In wake of the Black Lives Matter protests that swept the nation in 2020, a number of Republican-led states have noticeably passed laws limiting peaceful protests from taking place.
Last month, Florida Gov. Ron DeSantis signed an “anti-riot” bill into law that increases the power of law enforcement when dismantling protests and rallies, Orlando Sentinel reports. The governor described the bill as the “strongest anti-rioting, pro-law enforcement measure in the country,” NPR reports. The provision denies bail for defendants accused of committing crimes during a protest until their first court appearance.
The law was the latest in a series of provisions within conservative states that appear to be in response to the social unrest due to ongoing issues of racial inequality, Yahoo reports. Following heightened social justice movements in 2020, GOP lawmakers in 34 states introduced 81 anti-protest bills during the 2021 legislative session, NPR notes.
“As is the First Amendment right to assemble. You know, the—what we have seen over the last year, really, since George Floyd was killed and there were protests across the country, is a Republican backlash against the idea that police departments are being defunded,” NY Times writer Reid Epstein said. “And that really hits on a Republican talking point pushed by former President Trump and his cohorts for much of the last year. It’s something that is a concern among Republicans even though it’s not necessarily tethered to any truth or any evidence that we’ve seen local governments in these states pushing to defund their police departments.”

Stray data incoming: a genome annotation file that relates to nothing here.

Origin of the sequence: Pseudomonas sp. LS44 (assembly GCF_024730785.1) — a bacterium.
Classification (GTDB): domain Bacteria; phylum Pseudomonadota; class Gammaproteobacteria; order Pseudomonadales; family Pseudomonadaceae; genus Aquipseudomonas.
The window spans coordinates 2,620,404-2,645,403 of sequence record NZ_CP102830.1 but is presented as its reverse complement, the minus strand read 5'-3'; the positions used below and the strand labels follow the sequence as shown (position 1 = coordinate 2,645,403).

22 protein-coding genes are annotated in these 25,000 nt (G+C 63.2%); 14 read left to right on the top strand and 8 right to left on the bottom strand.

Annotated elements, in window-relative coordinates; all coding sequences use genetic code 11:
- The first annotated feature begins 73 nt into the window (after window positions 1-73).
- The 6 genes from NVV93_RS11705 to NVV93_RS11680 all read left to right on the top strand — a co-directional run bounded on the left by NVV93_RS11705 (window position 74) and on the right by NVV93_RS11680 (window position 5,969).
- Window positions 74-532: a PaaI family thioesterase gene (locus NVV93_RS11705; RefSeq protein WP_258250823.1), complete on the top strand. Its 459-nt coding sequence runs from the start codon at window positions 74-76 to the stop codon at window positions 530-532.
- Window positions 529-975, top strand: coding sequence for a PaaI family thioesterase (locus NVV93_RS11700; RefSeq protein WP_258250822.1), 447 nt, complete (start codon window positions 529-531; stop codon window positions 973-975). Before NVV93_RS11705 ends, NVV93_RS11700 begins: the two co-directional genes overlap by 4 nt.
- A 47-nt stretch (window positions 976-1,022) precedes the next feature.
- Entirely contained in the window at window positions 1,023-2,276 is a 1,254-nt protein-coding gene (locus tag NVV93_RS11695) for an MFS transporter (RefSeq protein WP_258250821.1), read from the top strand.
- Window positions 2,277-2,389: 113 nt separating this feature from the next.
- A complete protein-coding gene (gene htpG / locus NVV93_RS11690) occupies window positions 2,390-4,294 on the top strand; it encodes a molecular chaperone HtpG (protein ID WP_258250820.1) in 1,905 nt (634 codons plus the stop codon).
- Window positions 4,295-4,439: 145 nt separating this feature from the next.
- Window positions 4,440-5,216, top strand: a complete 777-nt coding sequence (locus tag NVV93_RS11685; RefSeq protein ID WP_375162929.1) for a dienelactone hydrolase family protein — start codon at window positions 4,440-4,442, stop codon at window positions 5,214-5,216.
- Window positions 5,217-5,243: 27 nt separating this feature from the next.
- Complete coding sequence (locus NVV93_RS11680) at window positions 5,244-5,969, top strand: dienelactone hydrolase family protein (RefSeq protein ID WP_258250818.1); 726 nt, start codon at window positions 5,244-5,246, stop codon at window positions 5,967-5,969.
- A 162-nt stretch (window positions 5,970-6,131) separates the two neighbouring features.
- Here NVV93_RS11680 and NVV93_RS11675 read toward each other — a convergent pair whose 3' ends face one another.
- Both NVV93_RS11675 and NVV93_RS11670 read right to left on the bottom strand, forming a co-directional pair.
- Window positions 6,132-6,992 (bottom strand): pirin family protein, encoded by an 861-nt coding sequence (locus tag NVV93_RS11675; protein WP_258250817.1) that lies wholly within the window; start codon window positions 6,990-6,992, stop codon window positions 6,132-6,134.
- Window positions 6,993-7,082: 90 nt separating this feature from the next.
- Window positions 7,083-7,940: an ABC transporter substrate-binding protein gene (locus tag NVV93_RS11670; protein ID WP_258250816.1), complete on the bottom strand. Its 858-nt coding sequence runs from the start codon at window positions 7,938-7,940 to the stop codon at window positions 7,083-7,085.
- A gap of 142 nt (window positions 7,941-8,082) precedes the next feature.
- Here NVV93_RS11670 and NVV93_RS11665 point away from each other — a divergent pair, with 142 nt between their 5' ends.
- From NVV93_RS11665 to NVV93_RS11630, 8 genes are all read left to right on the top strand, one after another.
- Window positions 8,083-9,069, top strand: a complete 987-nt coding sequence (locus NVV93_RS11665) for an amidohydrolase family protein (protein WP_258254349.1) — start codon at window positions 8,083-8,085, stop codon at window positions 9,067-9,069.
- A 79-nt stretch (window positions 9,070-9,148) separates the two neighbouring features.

Very similar to Florida’s bill, Oklahoma Gov. Kevin Stitt signed a bill granting civil immunity to drivers who plow into protestors while enforcing criminal charges against those protesting in the street, NPR reports. Other states that have passed provisions against protests include Texas, Arkansas, Alabama, Montana, and Tennessee.
The bills passed include provisions against peaceful protests that include defining riots as a gathering of small groups of at least three people, penalties for blocking streets, and making it legally defensible for drivers to run over protesters with their cars.
The strict new laws appear to be in direct response to the heightened Black Lives Matter protests against police brutality and systemic racism as well as indigenous-led protests against expanding fossil fuel infrastructure projects. Peaceful protestors within these 34 states will now have to find new ways to get their message out.